Goodbye Pontiac Silverdome, Finally

The Silverdome was the home to the Lions and Pistons


Public spending for stadiums and arenas is a staple of modern day sports in the United States. The municipal spending spree for stadiums and arenas began in earnest in Milwaukee in 1950 with that city decided to put up money for a stadium to attract a Major League Baseball team and to keep the Green Bay Packers in town for a couple times a year. It worked as Milwaukee did attract Boston Braves owner Lou Perini with a sweetheart deal to the city in 1953. By 1964, Braves ownership was looking to move to another city and found Atlanta. The wrecking ball is waiting to go to work in Pontiac, Michigan to knock down the city’s Silverdome. In the 1960s, Pontiac was decaying and there was a thought that a stadium would be the main component to revitalize a town that was on the decline. The city was able to convince William Clay Ford, the owner of the NFL’s Detroit Lions to move his business to Pontiac and by 1975, Pontiac was a big league city although Ford never changed his team name. Pontiac was also able to lure the owners of the NBA’s Detroit Pistons into the facility. Pontiac’s revitalization was linked to sports and it only cost taxpayers $55 million in the early to mid-1970s.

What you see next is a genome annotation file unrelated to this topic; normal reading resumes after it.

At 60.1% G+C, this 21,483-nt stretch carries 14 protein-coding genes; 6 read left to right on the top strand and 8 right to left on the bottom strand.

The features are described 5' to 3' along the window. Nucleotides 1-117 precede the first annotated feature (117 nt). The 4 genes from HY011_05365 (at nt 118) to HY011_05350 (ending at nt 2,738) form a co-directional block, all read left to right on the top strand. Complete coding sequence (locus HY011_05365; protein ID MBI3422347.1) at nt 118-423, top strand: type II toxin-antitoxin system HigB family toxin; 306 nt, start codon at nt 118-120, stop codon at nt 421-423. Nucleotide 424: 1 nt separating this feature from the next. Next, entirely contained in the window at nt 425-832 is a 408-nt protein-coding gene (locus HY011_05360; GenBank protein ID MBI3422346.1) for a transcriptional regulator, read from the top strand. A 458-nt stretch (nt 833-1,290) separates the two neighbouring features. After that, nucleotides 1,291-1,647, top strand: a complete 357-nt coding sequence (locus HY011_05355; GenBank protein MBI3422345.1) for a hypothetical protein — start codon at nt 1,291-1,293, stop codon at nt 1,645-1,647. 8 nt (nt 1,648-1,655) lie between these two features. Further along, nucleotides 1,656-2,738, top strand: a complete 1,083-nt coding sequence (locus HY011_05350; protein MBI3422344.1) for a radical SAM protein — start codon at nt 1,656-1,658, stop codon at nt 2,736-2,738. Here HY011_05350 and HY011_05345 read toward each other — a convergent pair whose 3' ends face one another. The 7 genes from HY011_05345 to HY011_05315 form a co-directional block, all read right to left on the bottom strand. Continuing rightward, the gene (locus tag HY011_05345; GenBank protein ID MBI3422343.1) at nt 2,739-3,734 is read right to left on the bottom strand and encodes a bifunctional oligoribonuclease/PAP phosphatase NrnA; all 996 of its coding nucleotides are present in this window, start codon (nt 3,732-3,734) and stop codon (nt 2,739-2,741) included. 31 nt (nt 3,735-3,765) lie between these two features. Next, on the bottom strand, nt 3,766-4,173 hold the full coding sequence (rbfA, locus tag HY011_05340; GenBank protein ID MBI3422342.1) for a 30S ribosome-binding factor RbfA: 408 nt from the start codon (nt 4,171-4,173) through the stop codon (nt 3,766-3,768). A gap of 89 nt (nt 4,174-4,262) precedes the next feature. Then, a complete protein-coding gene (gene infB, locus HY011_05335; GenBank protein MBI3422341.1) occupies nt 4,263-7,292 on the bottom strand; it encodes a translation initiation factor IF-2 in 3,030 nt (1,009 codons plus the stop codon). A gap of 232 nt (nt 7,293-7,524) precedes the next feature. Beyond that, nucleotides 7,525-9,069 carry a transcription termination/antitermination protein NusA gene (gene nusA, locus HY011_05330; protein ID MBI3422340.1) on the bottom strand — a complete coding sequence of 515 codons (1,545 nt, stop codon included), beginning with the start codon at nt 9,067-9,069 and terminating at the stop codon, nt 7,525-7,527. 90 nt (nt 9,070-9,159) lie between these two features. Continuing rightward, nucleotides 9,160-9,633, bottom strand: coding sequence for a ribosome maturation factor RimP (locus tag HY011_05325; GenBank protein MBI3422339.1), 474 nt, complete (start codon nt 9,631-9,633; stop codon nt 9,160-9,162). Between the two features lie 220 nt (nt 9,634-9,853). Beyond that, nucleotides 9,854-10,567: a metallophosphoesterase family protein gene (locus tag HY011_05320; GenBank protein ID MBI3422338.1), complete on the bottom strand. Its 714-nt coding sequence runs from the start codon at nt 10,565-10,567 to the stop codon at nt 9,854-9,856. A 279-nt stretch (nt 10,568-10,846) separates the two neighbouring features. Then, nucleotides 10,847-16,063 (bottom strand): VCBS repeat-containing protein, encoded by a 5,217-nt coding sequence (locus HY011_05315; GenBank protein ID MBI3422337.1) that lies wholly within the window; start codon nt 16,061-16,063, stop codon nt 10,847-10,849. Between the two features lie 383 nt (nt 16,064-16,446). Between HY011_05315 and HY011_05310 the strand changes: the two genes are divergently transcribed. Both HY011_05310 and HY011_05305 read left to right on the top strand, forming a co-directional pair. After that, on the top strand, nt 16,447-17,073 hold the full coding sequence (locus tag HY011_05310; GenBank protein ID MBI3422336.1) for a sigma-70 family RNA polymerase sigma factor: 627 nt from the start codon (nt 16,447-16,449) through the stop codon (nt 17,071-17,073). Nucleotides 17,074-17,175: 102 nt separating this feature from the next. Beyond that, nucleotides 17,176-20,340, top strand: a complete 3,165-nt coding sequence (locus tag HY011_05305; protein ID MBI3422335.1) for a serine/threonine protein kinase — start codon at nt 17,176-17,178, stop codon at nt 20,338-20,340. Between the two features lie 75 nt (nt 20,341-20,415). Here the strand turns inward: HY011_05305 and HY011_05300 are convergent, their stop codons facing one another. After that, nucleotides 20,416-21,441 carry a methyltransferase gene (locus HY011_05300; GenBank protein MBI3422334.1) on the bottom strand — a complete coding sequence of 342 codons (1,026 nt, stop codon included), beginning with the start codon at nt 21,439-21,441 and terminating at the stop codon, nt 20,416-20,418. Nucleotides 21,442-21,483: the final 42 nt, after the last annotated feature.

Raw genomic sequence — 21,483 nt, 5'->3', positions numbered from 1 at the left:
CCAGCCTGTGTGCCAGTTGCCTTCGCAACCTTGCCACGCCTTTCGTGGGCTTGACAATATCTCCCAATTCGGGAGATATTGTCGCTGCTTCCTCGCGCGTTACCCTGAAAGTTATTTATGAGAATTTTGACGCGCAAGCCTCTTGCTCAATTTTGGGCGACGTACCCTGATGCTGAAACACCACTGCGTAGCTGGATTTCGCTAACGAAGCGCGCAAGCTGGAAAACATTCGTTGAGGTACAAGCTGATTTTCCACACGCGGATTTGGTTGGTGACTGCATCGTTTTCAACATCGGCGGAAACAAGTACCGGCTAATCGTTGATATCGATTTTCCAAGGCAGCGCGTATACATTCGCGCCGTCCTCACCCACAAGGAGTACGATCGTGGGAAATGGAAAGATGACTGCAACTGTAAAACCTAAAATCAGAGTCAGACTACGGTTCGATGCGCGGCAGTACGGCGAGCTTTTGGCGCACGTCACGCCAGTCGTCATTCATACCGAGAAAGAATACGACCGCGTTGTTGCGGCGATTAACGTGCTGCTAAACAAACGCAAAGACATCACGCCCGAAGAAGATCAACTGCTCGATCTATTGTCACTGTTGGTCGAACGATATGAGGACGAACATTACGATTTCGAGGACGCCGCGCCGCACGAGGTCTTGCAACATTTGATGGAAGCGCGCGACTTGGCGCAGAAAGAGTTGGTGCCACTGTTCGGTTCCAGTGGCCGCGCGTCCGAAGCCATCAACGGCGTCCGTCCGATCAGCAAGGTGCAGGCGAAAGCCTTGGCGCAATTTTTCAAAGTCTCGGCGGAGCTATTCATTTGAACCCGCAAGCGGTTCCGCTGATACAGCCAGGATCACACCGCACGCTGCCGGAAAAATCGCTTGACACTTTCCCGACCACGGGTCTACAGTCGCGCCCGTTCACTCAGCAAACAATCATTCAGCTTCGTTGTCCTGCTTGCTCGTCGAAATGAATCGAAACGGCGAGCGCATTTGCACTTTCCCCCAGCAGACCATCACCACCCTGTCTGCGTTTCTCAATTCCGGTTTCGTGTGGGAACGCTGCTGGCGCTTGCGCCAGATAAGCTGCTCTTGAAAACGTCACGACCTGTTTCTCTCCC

The experiment didn’t work. William Davidson moved his basketball team to privately built arena in Auburn Hills in 1988 and Ford’s Lions went back to Detroit in 2002. The Silverdome was virtually abandoned but Pontiac was stuck with the maintenance bills and debt. Tom Gores’ Detroit Pistons business has left Auburn Hills and is back in Detroit. No one knows what will happen to that 29-year-old arena. It is another sports venue failure but politicians never learn lessons and are ready to spend money gambling sports venues will kick start a local economy.

Tom Gores’ Pistons franchise is playing in Detroit starting this fall